LAWRENCEVILLE - A breath of fresh air may be harder to come by this summer.
With new regulations that lower the standards for ozone levels in the air, the number of smog days metro Atlantans see this season - which starts today - is expected to increase drastically.
Last year, there were 39 exceedances of federal air quality standards, Clean Air Campaign spokesman Brian Carr said. This year, he expects 20 more.
"We hope people do not become desensitized to this," he said. "It's going to be an issue. It takes up half the summer, right there."
In the past, the region exceeded federal standards when .084 parts per million of ground-level ozone were found in the air. Now, that number has been lowered to .075 parts per million because research shows lower levels are more harmful than was previously known.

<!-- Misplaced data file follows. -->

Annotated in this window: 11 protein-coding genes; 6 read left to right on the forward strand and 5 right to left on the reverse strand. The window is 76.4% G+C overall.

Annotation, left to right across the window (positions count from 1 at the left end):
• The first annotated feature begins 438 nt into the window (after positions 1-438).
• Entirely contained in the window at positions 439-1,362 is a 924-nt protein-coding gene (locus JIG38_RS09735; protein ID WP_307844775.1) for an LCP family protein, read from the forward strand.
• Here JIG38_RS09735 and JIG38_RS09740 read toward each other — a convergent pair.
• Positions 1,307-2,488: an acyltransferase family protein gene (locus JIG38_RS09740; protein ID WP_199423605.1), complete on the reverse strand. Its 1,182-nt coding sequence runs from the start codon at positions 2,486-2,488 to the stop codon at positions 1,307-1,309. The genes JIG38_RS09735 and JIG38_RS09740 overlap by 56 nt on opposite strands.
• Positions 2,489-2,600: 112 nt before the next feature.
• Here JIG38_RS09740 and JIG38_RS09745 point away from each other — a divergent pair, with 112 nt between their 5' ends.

Ground-level ozone is an unstable compound created when nitrogen oxides combine with hydrocarbons. Nitrogen oxides are created by things that burn - such as lightning, vehicles and power plants - and hydrocarbons are present in things with strong odors, such as gasoline and oil-based paints.
Carr said he hopes the expected increase in exceedances means more people become aware of the problem.
"Most drivers don't realize the impact solo, daily driving has on the environment," he said. "Small changes really do help reduce the number of smog days."
Days are rated as "good," "moderate," "unhealthy for sensitive groups," "unhealthy," "very unhealthy" and "hazardous" on a color scale that ranges from green to purple. Orange is unhealthy for sensitive groups.
During smog alert days, people are encouraged to exercise indoors and otherwise avoid spending much time outside.
Carr said he hopes checking the smog forecast will soon be akin to checking the weather for metro Atlanta residents. Last year, he said, the warnings had an 87 percent accuracy rate. Smog season ends Sept. 30.
To sign up for smog alerts or for more information on smog season, visit www.cleanaircampaign.com.